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Care providers should encourage staff and service users to apply to EU Settlement Scheme

24 July 2020

New guidance from Care Provider Alliance published today (24 July 2020)

Most EU citizens need to apply to the EU Settlement Scheme (EUSS) to ensure they are able to continue to live, work and access funding and services in the UK after 30 June 2021. EU citizens are important to care providers both as staff and clients.

While recent data indicates a high level of applications to the Scheme, the Care Provider Alliance (CPA) is calling on all social care organisations to ensure their staff and people who use their services are aware of the EUSS and how to apply.

The CPA, which represents the ten leading care provider trade associations in England, has today (24 July 2020) published guidance for adult social care providers on the EUSS.

Speaking about the launch for the guidance, CPA Chair, Lisa Lenton said:

“EU care workers, people who use services and families are a vital part of the care sector. We need them to feel secure and confident in remaining in the UK after the transition period ends on 31 December 2020.

“While care providers are not legally obliged to check if people have applied to the scheme, the CPA strongly recommends that they direct people to information on the EU Settlement Scheme, and encourage them to apply where appropriate. COVID-19 has resulted in some delays to applications, so again, it is better to apply as soon as possible. Our new guidance provides all the details needed, and we will be updating our information on a regular basis.”

The guidance is available on the CPA website at

The CPA recommends that care providers:

  • review their business continuity plans to ensure it covers the EU Settlement Scheme and implications for their workforce and people who use their services.
  • assess how many members of staff and people who use their service might be affected by the EU Settlement Scheme. They will need to understand if they’re likely to leave the UK before 30 June 2021 or if they might need extra support to apply to the scheme, and what actions care providers can take to manage the implications and reduce any risks.
  • ensure relevant staff, people using services and their next-of-kin or advocates, are aware of the EU Settlement Scheme and how to apply.
  • encourage and support staff and others to apply to the EU Settlement Scheme before 30 June 2021.
  • provide information and reassurance to staff, those using services and their family or friends.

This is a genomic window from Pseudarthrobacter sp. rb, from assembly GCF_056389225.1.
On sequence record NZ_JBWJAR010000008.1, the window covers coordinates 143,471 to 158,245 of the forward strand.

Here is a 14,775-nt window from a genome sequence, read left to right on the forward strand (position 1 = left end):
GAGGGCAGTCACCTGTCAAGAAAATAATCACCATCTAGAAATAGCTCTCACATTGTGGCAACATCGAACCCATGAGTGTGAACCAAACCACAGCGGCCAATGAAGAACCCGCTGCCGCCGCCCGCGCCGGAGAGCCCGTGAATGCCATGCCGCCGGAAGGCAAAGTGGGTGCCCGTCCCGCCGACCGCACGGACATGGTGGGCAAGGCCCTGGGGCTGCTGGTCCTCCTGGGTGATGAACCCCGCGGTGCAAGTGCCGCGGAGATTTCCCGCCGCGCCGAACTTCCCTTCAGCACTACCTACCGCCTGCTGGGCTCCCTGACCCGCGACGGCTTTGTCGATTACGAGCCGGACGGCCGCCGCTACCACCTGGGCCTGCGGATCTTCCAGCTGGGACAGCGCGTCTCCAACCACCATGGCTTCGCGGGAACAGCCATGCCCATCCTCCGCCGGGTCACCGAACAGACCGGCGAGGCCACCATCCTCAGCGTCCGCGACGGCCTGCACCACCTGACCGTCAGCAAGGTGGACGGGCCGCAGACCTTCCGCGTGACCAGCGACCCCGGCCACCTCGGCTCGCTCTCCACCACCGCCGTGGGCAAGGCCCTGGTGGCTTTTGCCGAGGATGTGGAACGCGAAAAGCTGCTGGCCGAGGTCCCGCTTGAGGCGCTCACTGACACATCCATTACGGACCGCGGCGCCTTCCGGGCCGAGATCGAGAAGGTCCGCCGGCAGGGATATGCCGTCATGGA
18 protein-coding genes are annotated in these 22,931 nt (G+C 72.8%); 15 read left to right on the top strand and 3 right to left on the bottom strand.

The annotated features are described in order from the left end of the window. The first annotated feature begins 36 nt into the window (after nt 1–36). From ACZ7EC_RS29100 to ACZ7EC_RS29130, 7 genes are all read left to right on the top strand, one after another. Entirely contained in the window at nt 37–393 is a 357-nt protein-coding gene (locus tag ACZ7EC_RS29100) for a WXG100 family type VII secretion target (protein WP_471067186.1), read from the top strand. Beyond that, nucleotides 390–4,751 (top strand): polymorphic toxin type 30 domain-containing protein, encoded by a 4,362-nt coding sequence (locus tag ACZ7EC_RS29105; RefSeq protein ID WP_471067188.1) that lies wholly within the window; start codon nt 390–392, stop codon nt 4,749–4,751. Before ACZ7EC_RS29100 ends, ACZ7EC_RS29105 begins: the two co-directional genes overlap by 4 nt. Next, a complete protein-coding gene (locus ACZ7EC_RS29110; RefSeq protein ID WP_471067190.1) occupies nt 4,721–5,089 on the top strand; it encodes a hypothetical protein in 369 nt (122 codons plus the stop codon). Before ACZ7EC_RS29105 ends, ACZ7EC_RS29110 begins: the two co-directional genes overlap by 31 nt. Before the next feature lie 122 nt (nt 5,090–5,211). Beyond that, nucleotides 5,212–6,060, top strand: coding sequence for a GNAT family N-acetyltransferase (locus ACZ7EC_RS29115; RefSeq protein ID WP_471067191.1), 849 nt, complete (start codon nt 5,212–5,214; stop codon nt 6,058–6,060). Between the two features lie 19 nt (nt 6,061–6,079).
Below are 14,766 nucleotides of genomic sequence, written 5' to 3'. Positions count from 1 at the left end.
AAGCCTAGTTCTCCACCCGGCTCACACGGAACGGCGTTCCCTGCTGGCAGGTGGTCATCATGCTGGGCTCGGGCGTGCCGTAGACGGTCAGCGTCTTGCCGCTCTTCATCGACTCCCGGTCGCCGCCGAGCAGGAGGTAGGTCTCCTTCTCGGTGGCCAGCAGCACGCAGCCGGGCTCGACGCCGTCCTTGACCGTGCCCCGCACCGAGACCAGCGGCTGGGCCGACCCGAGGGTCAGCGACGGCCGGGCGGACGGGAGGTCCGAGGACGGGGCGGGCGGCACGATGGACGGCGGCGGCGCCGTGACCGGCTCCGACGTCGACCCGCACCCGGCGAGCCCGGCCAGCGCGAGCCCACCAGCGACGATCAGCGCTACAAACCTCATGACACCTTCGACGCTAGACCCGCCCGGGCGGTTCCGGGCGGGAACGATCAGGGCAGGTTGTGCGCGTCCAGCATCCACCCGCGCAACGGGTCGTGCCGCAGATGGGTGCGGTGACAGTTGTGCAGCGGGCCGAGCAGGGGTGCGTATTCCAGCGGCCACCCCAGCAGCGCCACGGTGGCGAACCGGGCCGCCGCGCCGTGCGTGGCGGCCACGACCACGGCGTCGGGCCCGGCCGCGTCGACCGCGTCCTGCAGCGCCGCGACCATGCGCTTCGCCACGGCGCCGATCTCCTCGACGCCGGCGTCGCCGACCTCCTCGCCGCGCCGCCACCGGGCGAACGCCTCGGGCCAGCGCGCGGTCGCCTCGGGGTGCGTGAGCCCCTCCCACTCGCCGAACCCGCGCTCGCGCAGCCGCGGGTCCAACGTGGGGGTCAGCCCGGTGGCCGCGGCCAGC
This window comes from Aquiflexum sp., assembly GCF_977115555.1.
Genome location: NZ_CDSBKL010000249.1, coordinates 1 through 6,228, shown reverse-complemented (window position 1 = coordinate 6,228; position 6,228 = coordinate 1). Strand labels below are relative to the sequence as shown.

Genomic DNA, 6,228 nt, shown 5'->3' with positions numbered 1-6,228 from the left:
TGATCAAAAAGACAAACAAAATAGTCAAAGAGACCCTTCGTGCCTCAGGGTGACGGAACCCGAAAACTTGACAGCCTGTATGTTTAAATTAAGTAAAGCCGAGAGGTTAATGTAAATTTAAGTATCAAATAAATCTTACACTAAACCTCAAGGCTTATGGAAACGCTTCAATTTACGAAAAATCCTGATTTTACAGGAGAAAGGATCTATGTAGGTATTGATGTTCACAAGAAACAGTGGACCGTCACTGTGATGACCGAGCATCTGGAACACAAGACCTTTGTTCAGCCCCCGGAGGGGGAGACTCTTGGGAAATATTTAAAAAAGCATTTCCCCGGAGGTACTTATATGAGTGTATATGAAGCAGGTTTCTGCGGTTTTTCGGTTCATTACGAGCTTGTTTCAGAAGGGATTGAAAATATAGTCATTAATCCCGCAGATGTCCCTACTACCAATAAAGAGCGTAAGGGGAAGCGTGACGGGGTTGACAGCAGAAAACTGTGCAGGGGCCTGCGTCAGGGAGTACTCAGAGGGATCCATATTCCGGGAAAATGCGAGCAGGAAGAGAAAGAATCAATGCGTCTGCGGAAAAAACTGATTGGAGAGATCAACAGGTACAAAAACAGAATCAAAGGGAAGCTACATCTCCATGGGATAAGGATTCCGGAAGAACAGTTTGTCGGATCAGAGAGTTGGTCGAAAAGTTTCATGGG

• ensure staff can direct people using services and carers to information about the EU Settlement Scheme, but ensure they don’t act as formal advisers on the issues or process.
  • allocate staff time and resources to the issue. This will vary depending on the scale and type of the organisation. Staff with lead responsibility for workforce contingency planning and engagement with people who use services may be the most relevant leads on the EU Settlement Scheme.


CPA Press Office

Media contact: Care Provider Alliance,


Notes to editors

About the CPA

  • The Care Provider Alliance (CPA) brings together the 10 main national associations which represent independent and voluntary adult social care providers in England.  We work to represent the sector and ensure a coordinated response to the major issues that affect it.
  • The Care Provider Alliance is an informal body with a rotating chair. Membership is of the representative associations with a national membership across the whole of England. However, some CPA members also represent services in Scotland, Wales or Northern Ireland.
  • Together our members provide care and support to 1.2 million people through residential, home-based and community services, whether commissioned by local authorities and the NHS or privately purchased. Together our members employ over 620,000 care workers.
  • Our members’ services include residential and nursing care, homecare, supported living and extra care housing, shared lives schemes, advocacy and telephone helplines. They support children, adults of working age and older people. 
  • For more information on the Care Provider Alliance visit


EU social care workforce and EUSS data 

EU workers make up approximately 8 per cent (115,000 jobs) of the adult social care workforce, including staff in local authorities and care providers. Skills for Care – Workforce nationality figures

As at November 2019, 14 per cent of adult social care jobs in London were filled by EU citizens, and 12 per cent in the South East.

The number of new workers from the EU was, however, increasing during the six years up to 2019, while the number of non-British and non-EU workers was decreasing. Skills for Care – Workforce nationality figures

As of June 2020, there have been 3.7 million applications to the EUSS, of which 3.4 million are from EU/EEA or Swiss nationals. EUSS applications – latest data on no of applications.